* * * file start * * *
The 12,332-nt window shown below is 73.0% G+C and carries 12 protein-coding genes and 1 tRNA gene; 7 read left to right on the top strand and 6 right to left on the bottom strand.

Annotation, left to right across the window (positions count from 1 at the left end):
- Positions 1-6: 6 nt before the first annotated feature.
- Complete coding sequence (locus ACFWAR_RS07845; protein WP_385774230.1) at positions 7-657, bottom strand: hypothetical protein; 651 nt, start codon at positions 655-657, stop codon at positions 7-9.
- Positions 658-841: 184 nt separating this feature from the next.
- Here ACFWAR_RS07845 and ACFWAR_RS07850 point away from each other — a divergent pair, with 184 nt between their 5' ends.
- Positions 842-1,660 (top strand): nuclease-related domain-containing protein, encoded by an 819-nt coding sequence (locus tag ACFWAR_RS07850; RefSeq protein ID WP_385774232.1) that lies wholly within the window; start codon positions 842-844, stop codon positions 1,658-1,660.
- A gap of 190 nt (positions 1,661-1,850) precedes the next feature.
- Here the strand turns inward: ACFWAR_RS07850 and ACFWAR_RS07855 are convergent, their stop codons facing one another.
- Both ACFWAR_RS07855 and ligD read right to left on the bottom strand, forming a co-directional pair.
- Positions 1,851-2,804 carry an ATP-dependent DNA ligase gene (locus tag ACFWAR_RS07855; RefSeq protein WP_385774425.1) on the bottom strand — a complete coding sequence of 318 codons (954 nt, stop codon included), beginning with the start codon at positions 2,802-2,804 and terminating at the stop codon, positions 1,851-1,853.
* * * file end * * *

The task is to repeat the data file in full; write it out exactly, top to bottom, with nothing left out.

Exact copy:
The 12,332-nt window shown below is 73.0% G+C and carries 12 protein-coding genes and 1 tRNA gene; 7 read left to right on the top strand and 6 right to left on the bottom strand.

Annotation, left to right across the window (positions count from 1 at the left end):
- Positions 1-6: 6 nt before the first annotated feature.
- Complete coding sequence (locus ACFWAR_RS07845; protein WP_385774230.1) at positions 7-657, bottom strand: hypothetical protein; 651 nt, start codon at positions 655-657, stop codon at positions 7-9.
- Positions 658-841: 184 nt separating this feature from the next.
- Here ACFWAR_RS07845 and ACFWAR_RS07850 point away from each other — a divergent pair, with 184 nt between their 5' ends.
- Positions 842-1,660 (top strand): nuclease-related domain-containing protein, encoded by an 819-nt coding sequence (locus tag ACFWAR_RS07850; RefSeq protein ID WP_385774232.1) that lies wholly within the window; start codon positions 842-844, stop codon positions 1,658-1,660.
- A gap of 190 nt (positions 1,661-1,850) precedes the next feature.
- Here the strand turns inward: ACFWAR_RS07850 and ACFWAR_RS07855 are convergent, their stop codons facing one another.
- Both ACFWAR_RS07855 and ligD read right to left on the bottom strand, forming a co-directional pair.
- Positions 1,851-2,804 carry an ATP-dependent DNA ligase gene (locus tag ACFWAR_RS07855; RefSeq protein WP_385774425.1) on the bottom strand — a complete coding sequence of 318 codons (954 nt, stop codon included), beginning with the start codon at positions 2,802-2,804 and terminating at the stop codon, positions 1,851-1,853.